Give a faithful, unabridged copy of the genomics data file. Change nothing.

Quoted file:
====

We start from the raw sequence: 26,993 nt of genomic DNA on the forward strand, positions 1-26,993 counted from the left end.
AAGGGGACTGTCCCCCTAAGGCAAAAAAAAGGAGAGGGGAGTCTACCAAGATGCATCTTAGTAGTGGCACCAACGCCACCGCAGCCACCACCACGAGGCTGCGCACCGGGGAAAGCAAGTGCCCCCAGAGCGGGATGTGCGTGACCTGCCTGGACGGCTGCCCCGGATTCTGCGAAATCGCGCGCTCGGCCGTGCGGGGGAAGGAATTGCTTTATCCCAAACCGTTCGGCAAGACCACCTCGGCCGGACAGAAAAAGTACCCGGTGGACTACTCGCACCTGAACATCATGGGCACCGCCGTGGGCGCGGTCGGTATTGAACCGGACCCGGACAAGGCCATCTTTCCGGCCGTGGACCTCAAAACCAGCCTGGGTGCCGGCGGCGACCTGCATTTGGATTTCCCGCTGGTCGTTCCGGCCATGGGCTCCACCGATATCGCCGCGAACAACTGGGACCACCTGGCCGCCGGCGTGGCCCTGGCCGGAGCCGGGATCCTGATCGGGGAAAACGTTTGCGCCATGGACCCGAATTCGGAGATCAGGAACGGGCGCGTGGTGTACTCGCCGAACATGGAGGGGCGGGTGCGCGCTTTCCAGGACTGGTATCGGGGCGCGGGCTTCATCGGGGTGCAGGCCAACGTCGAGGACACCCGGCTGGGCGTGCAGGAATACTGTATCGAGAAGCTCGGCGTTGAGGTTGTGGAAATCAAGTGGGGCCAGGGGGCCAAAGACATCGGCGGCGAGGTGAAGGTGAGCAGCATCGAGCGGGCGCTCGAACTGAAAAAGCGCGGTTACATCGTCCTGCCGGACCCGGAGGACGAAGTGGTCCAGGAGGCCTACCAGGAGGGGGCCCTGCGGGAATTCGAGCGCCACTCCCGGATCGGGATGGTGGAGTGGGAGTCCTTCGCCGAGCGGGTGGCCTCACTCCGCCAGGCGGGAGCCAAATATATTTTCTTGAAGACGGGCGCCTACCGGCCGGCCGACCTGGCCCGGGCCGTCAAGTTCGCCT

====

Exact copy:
We start from the raw sequence: 26,993 nt of genomic DNA on the forward strand, positions 1-26,993 counted from the left end.
AAGGGGACTGTCCCCCTAAGGCAAAAAAAAGGAGAGGGGAGTCTACCAAGATGCATCTTAGTAGTGGCACCAACGCCACCGCAGCCACCACCACGAGGCTGCGCACCGGGGAAAGCAAGTGCCCCCAGAGCGGGATGTGCGTGACCTGCCTGGACGGCTGCCCCGGATTCTGCGAAATCGCGCGCTCGGCCGTGCGGGGGAAGGAATTGCTTTATCCCAAACCGTTCGGCAAGACCACCTCGGCCGGACAGAAAAAGTACCCGGTGGACTACTCGCACCTGAACATCATGGGCACCGCCGTGGGCGCGGTCGGTATTGAACCGGACCCGGACAAGGCCATCTTTCCGGCCGTGGACCTCAAAACCAGCCTGGGTGCCGGCGGCGACCTGCATTTGGATTTCCCGCTGGTCGTTCCGGCCATGGGCTCCACCGATATCGCCGCGAACAACTGGGACCACCTGGCCGCCGGCGTGGCCCTGGCCGGAGCCGGGATCCTGATCGGGGAAAACGTTTGCGCCATGGACCCGAATTCGGAGATCAGGAACGGGCGCGTGGTGTACTCGCCGAACATGGAGGGGCGGGTGCGCGCTTTCCAGGACTGGTATCGGGGCGCGGGCTTCATCGGGGTGCAGGCCAACGTCGAGGACACCCGGCTGGGCGTGCAGGAATACTGTATCGAGAAGCTCGGCGTTGAGGTTGTGGAAATCAAGTGGGGCCAGGGGGCCAAAGACATCGGCGGCGAGGTGAAGGTGAGCAGCATCGAGCGGGCGCTCGAACTGAAAAAGCGCGGTTACATCGTCCTGCCGGACCCGGAGGACGAAGTGGTCCAGGAGGCCTACCAGGAGGGGGCCCTGCGGGAATTCGAGCGCCACTCCCGGATCGGGATGGTGGAGTGGGAGTCCTTCGCCGAGCGGGTGGCCTCACTCCGCCAGGCGGGAGCCAAATATATTTTCTTGAAGACGGGCGCCTACCGGCCGGCCGACCTGGCCCGGGCCGTCAAGTTCGCCT